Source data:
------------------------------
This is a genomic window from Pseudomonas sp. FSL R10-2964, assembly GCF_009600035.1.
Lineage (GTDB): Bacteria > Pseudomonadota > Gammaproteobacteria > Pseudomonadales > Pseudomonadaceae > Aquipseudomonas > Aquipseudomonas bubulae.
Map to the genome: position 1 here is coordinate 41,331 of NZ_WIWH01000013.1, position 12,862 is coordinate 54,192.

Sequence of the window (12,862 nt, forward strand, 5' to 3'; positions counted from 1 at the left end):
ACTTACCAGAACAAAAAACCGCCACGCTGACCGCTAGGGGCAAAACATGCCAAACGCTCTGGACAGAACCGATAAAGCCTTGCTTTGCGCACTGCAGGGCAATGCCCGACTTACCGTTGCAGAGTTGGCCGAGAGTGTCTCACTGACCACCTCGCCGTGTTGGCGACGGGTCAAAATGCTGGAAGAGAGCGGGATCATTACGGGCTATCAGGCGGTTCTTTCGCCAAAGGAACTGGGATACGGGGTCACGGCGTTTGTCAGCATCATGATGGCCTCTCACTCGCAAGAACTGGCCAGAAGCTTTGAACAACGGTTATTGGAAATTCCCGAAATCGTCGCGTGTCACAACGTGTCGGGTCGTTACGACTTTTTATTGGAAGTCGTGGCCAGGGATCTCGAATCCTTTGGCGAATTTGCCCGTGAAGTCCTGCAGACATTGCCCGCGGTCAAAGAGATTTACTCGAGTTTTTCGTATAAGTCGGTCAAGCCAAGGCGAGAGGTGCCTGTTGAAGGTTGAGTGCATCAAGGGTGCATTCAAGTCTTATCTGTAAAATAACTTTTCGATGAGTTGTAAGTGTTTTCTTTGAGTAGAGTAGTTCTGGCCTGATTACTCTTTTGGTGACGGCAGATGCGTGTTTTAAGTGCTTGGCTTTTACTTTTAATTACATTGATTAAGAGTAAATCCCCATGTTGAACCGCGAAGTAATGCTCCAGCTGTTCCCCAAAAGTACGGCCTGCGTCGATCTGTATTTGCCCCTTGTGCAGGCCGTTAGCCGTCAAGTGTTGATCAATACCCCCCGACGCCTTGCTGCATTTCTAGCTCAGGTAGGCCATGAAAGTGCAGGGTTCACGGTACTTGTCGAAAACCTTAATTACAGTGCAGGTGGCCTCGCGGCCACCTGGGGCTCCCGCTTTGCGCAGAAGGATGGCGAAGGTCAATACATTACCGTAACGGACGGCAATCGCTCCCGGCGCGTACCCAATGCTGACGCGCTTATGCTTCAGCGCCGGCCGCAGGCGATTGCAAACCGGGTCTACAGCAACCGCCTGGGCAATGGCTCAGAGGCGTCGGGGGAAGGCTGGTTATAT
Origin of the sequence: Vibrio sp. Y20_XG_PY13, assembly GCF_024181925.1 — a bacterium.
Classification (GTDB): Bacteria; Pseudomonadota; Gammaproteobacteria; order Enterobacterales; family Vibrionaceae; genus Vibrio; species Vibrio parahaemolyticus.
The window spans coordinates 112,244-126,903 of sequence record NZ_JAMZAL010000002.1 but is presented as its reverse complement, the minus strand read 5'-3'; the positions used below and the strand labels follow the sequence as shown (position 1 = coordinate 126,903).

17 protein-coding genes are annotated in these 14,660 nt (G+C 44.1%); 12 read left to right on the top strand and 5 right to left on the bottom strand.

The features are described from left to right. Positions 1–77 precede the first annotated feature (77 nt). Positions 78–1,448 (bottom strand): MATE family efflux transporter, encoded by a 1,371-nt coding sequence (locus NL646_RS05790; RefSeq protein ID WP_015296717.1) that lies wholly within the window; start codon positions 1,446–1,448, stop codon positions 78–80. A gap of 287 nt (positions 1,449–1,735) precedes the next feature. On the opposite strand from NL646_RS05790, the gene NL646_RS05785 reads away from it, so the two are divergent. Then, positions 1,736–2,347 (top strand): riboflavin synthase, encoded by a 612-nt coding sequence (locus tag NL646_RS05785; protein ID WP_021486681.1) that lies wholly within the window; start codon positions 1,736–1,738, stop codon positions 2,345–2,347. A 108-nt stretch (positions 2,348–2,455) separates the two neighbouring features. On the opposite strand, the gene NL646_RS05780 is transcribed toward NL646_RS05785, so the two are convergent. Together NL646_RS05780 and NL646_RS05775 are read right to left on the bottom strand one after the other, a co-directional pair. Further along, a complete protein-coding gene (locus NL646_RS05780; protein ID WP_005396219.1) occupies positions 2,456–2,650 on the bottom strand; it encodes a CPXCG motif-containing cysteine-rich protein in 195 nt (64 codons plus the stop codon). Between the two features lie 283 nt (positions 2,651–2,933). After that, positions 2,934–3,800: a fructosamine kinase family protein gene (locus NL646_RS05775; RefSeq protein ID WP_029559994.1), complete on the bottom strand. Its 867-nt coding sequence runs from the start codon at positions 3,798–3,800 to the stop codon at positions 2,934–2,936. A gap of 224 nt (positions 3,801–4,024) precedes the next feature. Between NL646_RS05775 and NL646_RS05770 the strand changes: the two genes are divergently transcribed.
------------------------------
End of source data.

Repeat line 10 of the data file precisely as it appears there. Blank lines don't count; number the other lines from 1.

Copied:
The features are described from left to right. Positions 1–77 precede the first annotated feature (77 nt). Positions 78–1,448 (bottom strand): MATE family efflux transporter, encoded by a 1,371-nt coding sequence (locus NL646_RS05790; RefSeq protein ID WP_015296717.1) that lies wholly within the window; start codon positions 1,446–1,448, stop codon positions 78–80. A gap of 287 nt (positions 1,449–1,735) precedes the next feature. On the opposite strand from NL646_RS05790, the gene NL646_RS05785 reads away from it, so the two are divergent. Then, positions 1,736–2,347 (top strand): riboflavin synthase, encoded by a 612-nt coding sequence (locus tag NL646_RS05785; protein ID WP_021486681.1) that lies wholly within the window; start codon positions 1,736–1,738, stop codon positions 2,345–2,347. A 108-nt stretch (positions 2,348–2,455) separates the two neighbouring features. On the opposite strand, the gene NL646_RS05780 is transcribed toward NL646_RS05785, so the two are convergent. Together NL646_RS05780 and NL646_RS05775 are read right to left on the bottom strand one after the other, a co-directional pair. Further along, a complete protein-coding gene (locus NL646_RS05780; protein ID WP_005396219.1) occupies positions 2,456–2,650 on the bottom strand; it encodes a CPXCG motif-containing cysteine-rich protein in 195 nt (64 codons plus the stop codon). Between the two features lie 283 nt (positions 2,651–2,933). After that, positions 2,934–3,800: a fructosamine kinase family protein gene (locus NL646_RS05775; RefSeq protein ID WP_029559994.1), complete on the bottom strand. Its 867-nt coding sequence runs from the start codon at positions 3,798–3,800 to the stop codon at positions 2,934–2,936. A gap of 224 nt (positions 3,801–4,024) precedes the next feature. Between NL646_RS05775 and NL646_RS05770 the strand changes: the two genes are divergently transcribed.